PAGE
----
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I've just arrived home with my new car a 2006 (56) Saab 9-3 TID 150bhp Vector convertible in very shiny black. I got the train down to North London and drove the car 430 miles back home to Irvine, Ayrshire in Scotland. Here is my review on my experience so far:-
As it was a cold day we drove it all the way with the hood up. The car performed brilliantly, the 1.9L diesel engine was very powerful, especially at motorway speeds and the fuel economy was totally outstanding. The seats are very comfortable and the climate control kept the car at a very steady and comfortable temperature. At speeds over 70 mph there is only a very minor amount of wind noise and road noise was also minimal. The rag top has 3 layers so it's well protected from the cold and outside noises. On the B roads the car handled great and was very stable albeit a bit on the bumpy side at times. If I'm honest the Saab doesn't drive as well or have quite the same quality feel as my company car a brand new (basic) BMW 316 2L diesel, but overall with the Saab's level of equipment, comfort, economy, engine power and handling, I feel it's a close second and definitely outstanding value for money. I nearly forgot to mention the roof goes up and down very quickly and has great silky smooth electric mechanisim. It can also be operated at speeds up to 19 mph. A car I would recommend to all. A brilliant buy I think especially if you compare it to a 2006 Audi 4 convertible which is far more expensive.
 

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Welcome to the Saab Vert club.

I've found the ride quality of both my Saabs are affected more by tyre pressure then any of the other cars I've owned. I cannot account for this at all but reducing the pressure by just a couple of psi makes my vert ride much more comfortably and I think it will reduce your 'bumps'.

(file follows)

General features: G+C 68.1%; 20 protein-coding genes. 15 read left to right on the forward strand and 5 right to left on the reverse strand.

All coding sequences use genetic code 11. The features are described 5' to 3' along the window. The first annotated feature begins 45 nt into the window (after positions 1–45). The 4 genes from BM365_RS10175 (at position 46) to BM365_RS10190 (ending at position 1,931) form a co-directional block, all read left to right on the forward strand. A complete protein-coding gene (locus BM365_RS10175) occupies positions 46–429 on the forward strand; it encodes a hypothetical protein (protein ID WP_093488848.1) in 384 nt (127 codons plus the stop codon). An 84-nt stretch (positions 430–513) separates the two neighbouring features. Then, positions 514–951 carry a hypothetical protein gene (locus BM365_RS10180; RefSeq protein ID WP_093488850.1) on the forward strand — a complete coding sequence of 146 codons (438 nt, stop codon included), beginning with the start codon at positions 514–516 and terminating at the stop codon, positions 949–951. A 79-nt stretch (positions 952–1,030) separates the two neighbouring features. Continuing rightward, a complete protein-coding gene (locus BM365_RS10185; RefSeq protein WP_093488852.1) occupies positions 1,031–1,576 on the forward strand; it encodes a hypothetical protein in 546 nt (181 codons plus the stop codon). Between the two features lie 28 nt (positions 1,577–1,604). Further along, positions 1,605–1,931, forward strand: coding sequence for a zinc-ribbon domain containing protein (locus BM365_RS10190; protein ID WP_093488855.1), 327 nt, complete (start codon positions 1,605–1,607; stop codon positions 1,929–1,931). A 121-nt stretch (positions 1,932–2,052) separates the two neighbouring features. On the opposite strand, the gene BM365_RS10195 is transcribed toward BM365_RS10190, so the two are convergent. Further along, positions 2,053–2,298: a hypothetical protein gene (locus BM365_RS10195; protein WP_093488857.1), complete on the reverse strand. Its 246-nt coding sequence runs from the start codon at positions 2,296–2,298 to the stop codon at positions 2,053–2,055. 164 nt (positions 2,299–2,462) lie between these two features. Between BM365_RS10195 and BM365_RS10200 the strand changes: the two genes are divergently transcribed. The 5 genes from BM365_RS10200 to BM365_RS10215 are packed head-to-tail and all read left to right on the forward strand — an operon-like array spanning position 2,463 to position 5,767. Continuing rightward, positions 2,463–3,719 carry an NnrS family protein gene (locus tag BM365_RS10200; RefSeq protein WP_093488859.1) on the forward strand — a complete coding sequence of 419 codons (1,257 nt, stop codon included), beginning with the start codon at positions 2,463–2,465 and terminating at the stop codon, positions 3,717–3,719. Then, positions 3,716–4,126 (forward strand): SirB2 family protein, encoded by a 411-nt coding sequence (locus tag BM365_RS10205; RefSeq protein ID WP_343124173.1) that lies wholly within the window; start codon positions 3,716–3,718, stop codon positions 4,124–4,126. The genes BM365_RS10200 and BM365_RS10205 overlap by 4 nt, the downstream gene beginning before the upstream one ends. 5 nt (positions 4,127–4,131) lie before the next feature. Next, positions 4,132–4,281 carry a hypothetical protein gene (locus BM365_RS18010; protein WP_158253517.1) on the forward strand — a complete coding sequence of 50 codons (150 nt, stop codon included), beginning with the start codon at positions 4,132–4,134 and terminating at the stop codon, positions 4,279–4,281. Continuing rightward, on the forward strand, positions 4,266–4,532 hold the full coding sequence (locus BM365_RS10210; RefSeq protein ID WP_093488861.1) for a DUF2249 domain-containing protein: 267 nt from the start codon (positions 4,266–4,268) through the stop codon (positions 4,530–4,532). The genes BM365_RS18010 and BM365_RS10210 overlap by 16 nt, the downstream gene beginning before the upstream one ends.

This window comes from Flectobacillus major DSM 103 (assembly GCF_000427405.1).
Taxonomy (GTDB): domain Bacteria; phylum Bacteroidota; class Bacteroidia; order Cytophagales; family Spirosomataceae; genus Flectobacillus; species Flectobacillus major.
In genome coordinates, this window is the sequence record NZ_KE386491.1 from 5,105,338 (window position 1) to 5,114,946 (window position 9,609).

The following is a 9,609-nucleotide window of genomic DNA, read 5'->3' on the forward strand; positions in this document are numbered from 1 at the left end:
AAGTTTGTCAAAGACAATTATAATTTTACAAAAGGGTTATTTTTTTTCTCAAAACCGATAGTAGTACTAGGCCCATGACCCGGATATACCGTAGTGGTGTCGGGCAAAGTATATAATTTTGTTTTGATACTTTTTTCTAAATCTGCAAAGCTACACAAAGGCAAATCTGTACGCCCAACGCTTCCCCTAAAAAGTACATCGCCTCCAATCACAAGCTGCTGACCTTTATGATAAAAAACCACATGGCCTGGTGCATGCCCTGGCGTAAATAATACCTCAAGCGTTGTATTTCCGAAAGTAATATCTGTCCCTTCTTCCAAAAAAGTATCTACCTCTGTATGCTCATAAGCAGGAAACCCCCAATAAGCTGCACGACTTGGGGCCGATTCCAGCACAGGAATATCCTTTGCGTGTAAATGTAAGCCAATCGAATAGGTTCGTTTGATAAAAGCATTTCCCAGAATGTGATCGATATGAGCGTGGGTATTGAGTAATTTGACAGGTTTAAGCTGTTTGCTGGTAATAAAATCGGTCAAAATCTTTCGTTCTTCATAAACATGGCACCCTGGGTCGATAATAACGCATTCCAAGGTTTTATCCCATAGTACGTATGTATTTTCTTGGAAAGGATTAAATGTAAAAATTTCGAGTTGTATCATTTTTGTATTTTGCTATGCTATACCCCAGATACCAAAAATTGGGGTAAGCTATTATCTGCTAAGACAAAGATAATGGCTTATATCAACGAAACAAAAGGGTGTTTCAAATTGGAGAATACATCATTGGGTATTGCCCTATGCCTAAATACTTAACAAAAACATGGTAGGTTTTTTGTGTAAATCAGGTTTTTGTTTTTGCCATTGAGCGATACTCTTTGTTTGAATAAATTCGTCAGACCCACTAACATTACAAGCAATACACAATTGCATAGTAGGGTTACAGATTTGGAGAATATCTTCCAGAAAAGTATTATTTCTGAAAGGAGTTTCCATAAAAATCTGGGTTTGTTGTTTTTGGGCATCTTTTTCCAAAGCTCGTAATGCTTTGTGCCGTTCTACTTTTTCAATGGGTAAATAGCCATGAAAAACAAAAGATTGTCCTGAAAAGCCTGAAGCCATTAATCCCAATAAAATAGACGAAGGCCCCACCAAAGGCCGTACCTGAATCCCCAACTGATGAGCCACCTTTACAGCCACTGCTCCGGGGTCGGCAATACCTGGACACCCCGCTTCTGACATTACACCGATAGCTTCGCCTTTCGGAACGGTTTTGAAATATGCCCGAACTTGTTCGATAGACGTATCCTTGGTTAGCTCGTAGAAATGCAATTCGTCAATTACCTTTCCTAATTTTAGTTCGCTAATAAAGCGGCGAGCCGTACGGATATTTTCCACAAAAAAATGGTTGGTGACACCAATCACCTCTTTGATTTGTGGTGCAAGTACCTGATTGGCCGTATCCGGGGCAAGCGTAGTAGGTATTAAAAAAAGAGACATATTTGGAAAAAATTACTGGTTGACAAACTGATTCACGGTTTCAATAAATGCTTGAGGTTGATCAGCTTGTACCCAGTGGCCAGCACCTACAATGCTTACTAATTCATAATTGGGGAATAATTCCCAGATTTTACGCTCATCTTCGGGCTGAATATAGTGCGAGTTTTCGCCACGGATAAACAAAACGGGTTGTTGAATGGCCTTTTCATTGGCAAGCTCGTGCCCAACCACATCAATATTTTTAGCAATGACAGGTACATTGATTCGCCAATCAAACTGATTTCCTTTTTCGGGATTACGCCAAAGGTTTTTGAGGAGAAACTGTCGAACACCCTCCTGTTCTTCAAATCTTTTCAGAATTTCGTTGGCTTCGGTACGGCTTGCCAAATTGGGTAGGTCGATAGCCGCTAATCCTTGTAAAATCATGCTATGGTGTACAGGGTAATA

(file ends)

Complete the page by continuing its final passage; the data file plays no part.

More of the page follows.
You can put the top down at temps down to -5 and if you read the manual you are actually expected on at least one day during winter to drive around, top down, heated seats on wearing a wooly hat when there is snow on the ground, it's a Swedish law apparently.

Shouldn't be a problem in Scotland.
 

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OVER the past six weeks, I’ve lost count of the number of times that people have commented on how tanned I look and asked if I’ve been on holiday.
Unfortunately, I haven’t and have been sitting in the office helping to ensure that you get your fix of roadtests, while outside the sun has blazed away unremittingly, day after day.
And yet, here I am with my ‘George Hamilton in Palm Springs’ look, which is entirely due to my new transport to and from work, a sun-trapping Saab 9-3 Convertible.
The Convertible has been Saab’s most popular and highly-visible car for years, and does some very good corporate business, with up to half going to fleets these days.
But this particular model is something entirely new. It’s the diesel version, launched earlier in the year and using the 1.9-litre 150bhp TiD turbodiesel unit which does sterling service across many of Saab and Vauxhall’s key fleet cars.
In an ideal world, so Saab hopes, user-chooser company car drivers would flock to its heady combination of good looks, soft top, frugal diesel engine and low company car tax bills.
But diesels and convertibles, despite the advances in engine technology that have softened the noise of a diesel, are still unlikely bedfellows.
Many of the improvements in noise, vibration and harshness have come from insulation as well, and, of course, with the top down all that goes out of the window – literally.
 

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penlopehayek erm... I think if in the UK we drove around in the convertible with the roof down, we would be driving in a pool of rain water. It's certainly NOT convertible weather at the moment and it is extremely sould destroying! haha

All the best
 
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